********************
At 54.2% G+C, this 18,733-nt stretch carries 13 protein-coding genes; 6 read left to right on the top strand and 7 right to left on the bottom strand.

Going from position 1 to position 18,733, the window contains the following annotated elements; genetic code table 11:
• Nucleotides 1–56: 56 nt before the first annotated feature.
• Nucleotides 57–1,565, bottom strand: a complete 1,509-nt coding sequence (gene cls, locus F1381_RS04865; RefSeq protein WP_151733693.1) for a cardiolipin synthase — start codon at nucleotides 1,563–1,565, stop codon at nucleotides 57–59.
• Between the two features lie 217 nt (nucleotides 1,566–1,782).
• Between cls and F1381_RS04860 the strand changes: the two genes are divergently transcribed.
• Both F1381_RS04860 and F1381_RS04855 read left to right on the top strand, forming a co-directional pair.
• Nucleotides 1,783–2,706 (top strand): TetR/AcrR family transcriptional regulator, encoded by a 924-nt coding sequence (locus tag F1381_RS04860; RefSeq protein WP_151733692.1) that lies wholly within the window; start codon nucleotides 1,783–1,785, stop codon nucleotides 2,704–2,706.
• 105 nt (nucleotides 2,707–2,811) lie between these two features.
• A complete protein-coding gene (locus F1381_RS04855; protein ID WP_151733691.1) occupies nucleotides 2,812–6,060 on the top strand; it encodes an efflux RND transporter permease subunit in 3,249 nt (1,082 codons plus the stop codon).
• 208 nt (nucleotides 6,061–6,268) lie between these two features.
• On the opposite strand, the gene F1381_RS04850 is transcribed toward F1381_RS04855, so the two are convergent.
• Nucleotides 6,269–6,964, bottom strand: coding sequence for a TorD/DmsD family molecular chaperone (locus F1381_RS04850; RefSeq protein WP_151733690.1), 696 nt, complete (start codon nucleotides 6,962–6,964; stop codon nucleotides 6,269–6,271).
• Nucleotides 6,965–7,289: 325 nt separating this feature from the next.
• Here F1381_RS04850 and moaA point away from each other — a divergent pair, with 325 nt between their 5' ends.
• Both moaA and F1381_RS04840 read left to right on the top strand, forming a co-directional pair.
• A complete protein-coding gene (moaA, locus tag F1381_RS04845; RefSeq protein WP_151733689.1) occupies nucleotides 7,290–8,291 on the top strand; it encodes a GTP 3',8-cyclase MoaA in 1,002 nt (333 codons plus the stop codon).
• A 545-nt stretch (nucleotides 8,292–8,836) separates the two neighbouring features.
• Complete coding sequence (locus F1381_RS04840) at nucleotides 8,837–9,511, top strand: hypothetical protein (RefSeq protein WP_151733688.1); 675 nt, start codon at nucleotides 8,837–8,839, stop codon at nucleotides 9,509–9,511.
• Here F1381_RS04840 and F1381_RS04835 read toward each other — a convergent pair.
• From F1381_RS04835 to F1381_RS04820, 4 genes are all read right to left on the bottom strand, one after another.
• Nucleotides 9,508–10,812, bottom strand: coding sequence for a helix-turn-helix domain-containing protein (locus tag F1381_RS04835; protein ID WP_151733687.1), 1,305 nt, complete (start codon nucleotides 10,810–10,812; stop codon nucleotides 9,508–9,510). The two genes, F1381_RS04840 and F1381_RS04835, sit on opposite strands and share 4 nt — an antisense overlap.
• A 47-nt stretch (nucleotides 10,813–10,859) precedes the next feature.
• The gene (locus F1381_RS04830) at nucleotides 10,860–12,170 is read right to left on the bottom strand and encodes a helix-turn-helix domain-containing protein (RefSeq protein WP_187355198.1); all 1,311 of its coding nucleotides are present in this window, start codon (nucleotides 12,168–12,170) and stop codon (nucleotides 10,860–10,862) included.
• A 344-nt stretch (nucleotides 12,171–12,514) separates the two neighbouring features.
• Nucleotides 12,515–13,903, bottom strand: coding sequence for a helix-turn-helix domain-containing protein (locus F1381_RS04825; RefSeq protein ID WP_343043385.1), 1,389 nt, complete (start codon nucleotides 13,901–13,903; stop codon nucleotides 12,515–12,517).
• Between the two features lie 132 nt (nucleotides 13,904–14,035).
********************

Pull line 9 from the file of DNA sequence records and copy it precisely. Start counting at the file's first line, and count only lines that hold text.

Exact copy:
• 105 nt (nucleotides 2,707–2,811) lie between these two features.